(4.2.3) Address Generator (4) of Fourth Embodiment

FIG. 32 shows a configuration of the address generator (4) 9 according to the fourth embodiment. This address generator (4) 9 includes a waveform description memory address generator 900 and a table address generator 910.

(4.2.3.1) Drive Waveform Description Memory Address Generator

The drive waveform description memory address generator 900 generates an address for selecting an indexed packet for describing the mark and the space stored in the waveform description memory 110 shown in FIG. 38. This drive waveform description memory address generator 900 includes a mark/space waveform selector 901 for selecting a packet series describing a mark or a packet series describing a space, mark waveform selector (mark description waveform 3T/4Te selector) 902 for selecting a packet series describing a 3T mark or a packet series describing a 4T mark or more of the mark description waveform, and packet addressing generator 903 for generating an address of each packet of the packet series selected.

The mark/space waveform selector 901 outputs an output signal MIS_SEl based on the dNRZI (1) signal (the NRZI signal delayed by a predetermined time) supplied from the timing generator 4. The mark description waveform 3T/4Te selector 902 outputs an output signal M_WF_SEL based on the detected mark length M(n) supplied from the mark/space length detector 8. The packet addressing generator 903, on the other hand, outputs an output signal P_addr based on the packet request signal P_REQ supplied from the drive waveform decoder (3) 14 described later. The output signals M/S_SEL, M_WF_SEL and P_addr are collectively called the DAD(0).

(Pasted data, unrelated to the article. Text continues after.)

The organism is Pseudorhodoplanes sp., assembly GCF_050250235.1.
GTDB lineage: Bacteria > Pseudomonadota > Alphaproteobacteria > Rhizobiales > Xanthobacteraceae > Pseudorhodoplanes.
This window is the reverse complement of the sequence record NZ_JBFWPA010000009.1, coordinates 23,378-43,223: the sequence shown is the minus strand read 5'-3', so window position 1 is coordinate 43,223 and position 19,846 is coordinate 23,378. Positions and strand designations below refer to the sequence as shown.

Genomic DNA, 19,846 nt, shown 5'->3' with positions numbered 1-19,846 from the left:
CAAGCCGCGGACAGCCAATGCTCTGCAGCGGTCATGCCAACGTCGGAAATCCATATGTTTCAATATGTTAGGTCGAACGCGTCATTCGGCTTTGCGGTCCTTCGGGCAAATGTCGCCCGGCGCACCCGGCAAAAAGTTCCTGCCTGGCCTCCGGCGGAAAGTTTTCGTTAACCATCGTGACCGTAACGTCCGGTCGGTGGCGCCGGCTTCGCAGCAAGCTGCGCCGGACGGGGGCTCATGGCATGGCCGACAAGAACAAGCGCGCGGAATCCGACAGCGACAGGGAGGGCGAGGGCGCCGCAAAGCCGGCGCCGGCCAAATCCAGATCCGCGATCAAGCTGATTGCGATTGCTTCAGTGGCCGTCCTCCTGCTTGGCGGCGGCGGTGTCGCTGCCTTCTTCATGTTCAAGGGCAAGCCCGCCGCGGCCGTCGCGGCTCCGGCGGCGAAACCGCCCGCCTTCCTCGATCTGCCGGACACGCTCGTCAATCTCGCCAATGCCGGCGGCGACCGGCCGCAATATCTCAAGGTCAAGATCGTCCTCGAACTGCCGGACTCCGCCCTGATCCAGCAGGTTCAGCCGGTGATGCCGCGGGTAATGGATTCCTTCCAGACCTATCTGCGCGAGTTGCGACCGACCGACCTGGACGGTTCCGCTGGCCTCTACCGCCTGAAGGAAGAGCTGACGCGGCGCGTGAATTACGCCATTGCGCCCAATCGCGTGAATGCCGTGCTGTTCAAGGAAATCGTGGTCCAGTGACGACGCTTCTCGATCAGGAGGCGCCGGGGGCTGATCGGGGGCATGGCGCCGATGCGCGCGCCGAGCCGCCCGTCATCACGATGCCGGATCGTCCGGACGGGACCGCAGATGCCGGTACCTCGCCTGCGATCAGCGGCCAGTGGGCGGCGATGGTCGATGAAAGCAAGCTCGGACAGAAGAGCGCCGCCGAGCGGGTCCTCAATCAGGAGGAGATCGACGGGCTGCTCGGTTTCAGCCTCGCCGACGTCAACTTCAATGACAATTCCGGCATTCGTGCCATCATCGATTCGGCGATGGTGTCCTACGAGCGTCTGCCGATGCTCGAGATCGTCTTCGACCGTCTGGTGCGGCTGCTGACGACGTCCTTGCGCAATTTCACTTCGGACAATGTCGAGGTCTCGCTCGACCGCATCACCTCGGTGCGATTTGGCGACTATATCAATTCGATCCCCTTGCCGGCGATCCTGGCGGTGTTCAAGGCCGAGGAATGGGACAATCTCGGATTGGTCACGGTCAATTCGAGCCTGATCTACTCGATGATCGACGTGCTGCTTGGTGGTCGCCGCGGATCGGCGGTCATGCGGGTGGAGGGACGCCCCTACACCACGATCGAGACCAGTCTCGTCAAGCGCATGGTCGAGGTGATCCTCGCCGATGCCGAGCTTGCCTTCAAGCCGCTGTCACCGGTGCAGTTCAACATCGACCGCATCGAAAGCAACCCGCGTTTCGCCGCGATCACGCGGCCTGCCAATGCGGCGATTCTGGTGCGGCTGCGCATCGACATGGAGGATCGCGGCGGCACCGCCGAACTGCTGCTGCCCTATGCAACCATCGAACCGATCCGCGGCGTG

(4.2.3.2) Table Address Generator

FIG. 33 shows a configuration of the table address generator 910. This table address generator 910 generates an address in a table containing variable values corresponding to the above-mentioned variables, based on the preceding space length S(n−1), the succeeding space length S(n) and the mark length M(n) supplied from the mark/space length detector 8. Each variable has a different value depending on S(n−1), S(n) and M(n), and has a different degree of dependence on S(n−1), S(n) and M(n). This table address generator 910 has the following four types of dependence mode. These modes can be selected by the selectors 916, 917.

Numeral 911 designates a mode (1) address generator (mode (1) address generator) which outputs table addresses corresponding to nine cases of the product S(n−1) ‘*M(n)’ of three cases S(n−1)={3T/4T/5T or more} and three cases M(n)={3T/4T/5T or more}. Numeral 912 designates a mode (2) address generator which outputs table addresses corresponding to nine cases of the product S(n) ‘*M(n)’ of three cases S(n)={3T/4T/5T or more} and three cases of M(n)={3T/4T/5T or more}. Numeral 923 designates a mode (3) address generator which outputs table addresses corresponding to nine cases of M(n)={3T/4T , , , /11T or more}. Numeral 914 designates a mode (4) address generator which outputs table addresses corresponding to nine cases of S(n)={3T/4T , , , /11T or more}.